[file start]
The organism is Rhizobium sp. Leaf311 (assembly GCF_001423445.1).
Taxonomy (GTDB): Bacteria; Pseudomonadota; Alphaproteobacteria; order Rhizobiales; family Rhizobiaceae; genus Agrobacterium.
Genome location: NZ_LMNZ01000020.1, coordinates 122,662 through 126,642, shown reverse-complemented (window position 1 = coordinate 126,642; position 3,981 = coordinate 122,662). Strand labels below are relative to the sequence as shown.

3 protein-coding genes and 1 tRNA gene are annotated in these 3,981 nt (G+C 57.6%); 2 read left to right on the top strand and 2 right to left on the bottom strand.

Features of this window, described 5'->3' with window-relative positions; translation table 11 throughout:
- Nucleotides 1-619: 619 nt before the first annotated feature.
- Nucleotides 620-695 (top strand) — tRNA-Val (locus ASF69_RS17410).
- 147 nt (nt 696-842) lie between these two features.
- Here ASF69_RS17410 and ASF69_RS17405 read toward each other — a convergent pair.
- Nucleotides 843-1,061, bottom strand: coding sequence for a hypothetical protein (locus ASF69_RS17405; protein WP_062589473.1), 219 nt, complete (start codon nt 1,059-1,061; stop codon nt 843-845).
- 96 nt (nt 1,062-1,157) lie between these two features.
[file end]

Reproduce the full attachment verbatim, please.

The organism is Rhizobium sp. Leaf311 (assembly GCF_001423445.1).
Taxonomy (GTDB): Bacteria; Pseudomonadota; Alphaproteobacteria; order Rhizobiales; family Rhizobiaceae; genus Agrobacterium.
Genome location: NZ_LMNZ01000020.1, coordinates 122,662 through 126,642, shown reverse-complemented (window position 1 = coordinate 126,642; position 3,981 = coordinate 122,662). Strand labels below are relative to the sequence as shown.

3 protein-coding genes and 1 tRNA gene are annotated in these 3,981 nt (G+C 57.6%); 2 read left to right on the top strand and 2 right to left on the bottom strand.

Features of this window, described 5'->3' with window-relative positions; translation table 11 throughout:
- Nucleotides 1-619: 619 nt before the first annotated feature.
- Nucleotides 620-695 (top strand) — tRNA-Val (locus ASF69_RS17410).
- 147 nt (nt 696-842) lie between these two features.
- Here ASF69_RS17410 and ASF69_RS17405 read toward each other — a convergent pair.
- Nucleotides 843-1,061, bottom strand: coding sequence for a hypothetical protein (locus ASF69_RS17405; protein WP_062589473.1), 219 nt, complete (start codon nt 1,059-1,061; stop codon nt 843-845).
- 96 nt (nt 1,062-1,157) lie between these two features.